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Zimbabwe’s traffic police showered with cynicism from motorists 

HARARE, (Xinhua) -- Traffic police officers in Zimbabwe are having unwitting weight lifters as they trudge along the country’s roads carrying sets of spikes which they use to stop errant motorists.

Such a scene has become a form of scornful attraction and ridicule as some people take pictures of them waiting to pounce on offending motorists while ignoring traffic logjams in some cases.

“I am sure they have developed muscles carrying those things around all day,” quipped a pedestrian as he walked past a group of officers who were wielding the spikes in the city center.

“I grew up knowing only of the spikes that were put on the road along Chancellor Avenue as a traffic barrier between 6 pm and 6 am but now we see them everywhere,” he added.

A policeman revealed to Xinhua Thursday that each officer even had the spikes done for 5 U.S. dollars with personal money.

Motorist Israel Mahachi said the zeal with which most traffic police officers had acquired the spikes had left many people suspicious.

“Why does a police officer use his or her own money to pay for something which should be provided by the employer, especially during these difficult times? Is it because it will be easy to recoup the expenses at roadblocks where corruption may take place?” Mahachi said.

The officers mount roadblocks checking for driver’s licenses and defects on motor vehicles. Others literally ambush motorists by hiding behind bushes and other obstacles and peep over like meerkats to see who goes against traffic signs - especially stop signs - and those who proceed against late amber and red lights.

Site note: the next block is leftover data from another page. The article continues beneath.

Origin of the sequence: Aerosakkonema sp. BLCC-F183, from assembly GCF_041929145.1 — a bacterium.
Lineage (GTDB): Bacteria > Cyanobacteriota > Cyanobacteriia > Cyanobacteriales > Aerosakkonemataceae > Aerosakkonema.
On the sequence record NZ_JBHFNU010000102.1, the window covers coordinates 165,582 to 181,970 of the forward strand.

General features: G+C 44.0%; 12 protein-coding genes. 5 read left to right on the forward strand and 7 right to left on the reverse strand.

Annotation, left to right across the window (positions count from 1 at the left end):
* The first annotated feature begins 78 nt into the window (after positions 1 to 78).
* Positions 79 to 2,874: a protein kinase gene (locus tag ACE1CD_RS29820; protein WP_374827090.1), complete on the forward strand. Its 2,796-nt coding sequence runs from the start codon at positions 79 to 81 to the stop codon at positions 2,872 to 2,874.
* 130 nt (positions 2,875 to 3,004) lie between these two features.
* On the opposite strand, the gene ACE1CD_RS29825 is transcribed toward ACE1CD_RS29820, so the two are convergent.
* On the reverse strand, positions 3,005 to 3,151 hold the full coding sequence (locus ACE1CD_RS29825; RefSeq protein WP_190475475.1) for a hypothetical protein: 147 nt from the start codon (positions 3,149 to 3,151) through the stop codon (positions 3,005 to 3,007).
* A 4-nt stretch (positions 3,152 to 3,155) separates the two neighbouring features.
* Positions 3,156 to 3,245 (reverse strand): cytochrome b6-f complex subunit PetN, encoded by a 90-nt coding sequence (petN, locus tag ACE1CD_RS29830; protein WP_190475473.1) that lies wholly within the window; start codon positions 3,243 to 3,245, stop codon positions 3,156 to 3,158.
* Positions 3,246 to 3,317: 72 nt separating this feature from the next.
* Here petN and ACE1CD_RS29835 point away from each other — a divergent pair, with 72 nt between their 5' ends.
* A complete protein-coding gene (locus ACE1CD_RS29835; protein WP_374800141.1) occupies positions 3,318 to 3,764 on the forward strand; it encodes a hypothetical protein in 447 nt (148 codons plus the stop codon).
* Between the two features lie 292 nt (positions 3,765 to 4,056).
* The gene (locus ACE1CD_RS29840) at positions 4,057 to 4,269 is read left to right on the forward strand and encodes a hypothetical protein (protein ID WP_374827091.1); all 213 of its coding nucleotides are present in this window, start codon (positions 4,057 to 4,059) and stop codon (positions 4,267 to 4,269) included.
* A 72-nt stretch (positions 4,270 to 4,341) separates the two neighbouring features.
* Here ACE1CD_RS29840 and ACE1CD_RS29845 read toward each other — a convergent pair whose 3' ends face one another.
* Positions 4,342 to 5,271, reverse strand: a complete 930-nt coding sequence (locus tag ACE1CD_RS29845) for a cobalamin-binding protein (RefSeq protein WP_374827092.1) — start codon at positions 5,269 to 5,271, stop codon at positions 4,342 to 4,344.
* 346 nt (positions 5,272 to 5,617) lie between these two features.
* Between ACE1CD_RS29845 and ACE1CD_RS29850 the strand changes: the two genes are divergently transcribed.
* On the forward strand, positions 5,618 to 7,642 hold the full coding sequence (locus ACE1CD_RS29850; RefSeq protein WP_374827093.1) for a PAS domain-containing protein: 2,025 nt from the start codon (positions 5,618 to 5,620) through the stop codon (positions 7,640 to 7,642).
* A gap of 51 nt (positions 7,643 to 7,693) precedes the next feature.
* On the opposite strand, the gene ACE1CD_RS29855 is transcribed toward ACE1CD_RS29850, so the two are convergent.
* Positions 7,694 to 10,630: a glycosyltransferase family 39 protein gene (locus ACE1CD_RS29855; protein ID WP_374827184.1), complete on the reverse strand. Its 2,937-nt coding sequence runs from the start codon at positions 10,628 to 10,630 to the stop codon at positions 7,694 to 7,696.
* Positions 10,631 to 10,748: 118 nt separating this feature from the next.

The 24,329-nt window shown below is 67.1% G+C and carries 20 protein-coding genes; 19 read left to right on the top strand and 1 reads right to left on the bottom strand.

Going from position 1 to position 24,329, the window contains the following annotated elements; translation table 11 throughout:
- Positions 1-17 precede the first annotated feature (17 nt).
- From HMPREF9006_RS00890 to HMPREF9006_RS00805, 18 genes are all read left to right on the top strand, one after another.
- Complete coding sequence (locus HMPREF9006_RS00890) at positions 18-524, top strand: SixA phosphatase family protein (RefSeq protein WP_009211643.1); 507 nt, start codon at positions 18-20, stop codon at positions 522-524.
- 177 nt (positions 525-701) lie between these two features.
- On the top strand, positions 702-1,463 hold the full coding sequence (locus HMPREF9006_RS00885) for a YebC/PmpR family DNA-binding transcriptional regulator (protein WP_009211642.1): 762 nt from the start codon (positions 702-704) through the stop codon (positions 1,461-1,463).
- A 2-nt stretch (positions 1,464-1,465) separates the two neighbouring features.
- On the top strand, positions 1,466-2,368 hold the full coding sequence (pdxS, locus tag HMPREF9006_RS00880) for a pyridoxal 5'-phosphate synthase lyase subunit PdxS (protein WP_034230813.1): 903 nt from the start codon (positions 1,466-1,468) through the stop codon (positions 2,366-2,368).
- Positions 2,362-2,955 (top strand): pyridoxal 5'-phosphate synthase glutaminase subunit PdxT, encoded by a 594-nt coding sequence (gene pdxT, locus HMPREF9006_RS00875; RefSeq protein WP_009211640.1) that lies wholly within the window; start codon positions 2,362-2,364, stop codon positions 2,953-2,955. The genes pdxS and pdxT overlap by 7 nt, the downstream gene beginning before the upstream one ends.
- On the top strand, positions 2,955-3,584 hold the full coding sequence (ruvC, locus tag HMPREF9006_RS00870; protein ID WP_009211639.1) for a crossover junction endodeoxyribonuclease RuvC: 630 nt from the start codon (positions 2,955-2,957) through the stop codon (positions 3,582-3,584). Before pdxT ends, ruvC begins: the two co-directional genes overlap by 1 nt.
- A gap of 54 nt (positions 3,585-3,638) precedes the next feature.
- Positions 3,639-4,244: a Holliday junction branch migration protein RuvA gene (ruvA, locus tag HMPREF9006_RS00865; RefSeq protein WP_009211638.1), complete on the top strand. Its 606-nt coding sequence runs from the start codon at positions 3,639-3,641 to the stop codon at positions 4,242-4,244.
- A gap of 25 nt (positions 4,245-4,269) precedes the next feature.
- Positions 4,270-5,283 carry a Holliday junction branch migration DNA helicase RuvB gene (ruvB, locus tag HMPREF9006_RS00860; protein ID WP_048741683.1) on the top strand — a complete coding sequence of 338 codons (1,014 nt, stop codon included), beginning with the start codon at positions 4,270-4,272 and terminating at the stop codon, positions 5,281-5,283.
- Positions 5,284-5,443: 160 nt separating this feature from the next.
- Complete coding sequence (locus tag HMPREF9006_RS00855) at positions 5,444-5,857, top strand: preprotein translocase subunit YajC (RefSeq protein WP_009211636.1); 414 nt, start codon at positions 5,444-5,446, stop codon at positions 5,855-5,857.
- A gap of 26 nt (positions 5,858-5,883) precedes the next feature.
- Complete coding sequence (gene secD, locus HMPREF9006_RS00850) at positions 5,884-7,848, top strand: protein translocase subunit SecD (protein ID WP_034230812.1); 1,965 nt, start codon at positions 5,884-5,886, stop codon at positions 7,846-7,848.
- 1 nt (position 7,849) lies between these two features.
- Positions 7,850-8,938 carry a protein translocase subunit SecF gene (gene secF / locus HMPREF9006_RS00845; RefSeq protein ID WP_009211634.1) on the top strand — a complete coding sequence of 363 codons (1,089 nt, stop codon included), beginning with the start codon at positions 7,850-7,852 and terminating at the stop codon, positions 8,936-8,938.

Sometimes they are willing to negotiate for downward reviews of the fines they impose on offending motorists, only this time the money does not find its way into state coffers.

The use of spikes has also resulted in bad blood between the police and passengers. The passengers argue that while commuter omnibus drivers were at fault by speeding away, the police should not endanger lives by creating situations where the drivers could lose control of their vehicles and crash.

At least one person has died and several others injured over the years after both the police and municipal traffic officers threw tire shredding spikes in front of moving vehicles.

In some cases, riotous situations have been reported as angry motorists and passengers confront the spike wielding officers.

Government has justified the use of spikes by the police saying that they were law enforcement tools.

Home Affairs Deputy Minister Obedingwa Mguni told Parliament this week that the spikes were used to control traffic, but it was illegal for officers to throw them in front of moving vehicles.

Traffic police officers have been accused of engaging in corrupt practices and some of them have been arraigned before the courts for either demanding bribes or fiddling with receipts.

Recently there was a public outcry on the number of police roadblocks, with the Zimbabwe Tourism Authority engaging the force over the matter as both local and foreign tourists were complaining about the country’s image.

Police have defended the high number of roadblocks saying that they were for security reasons and also served to reduce road carnage.

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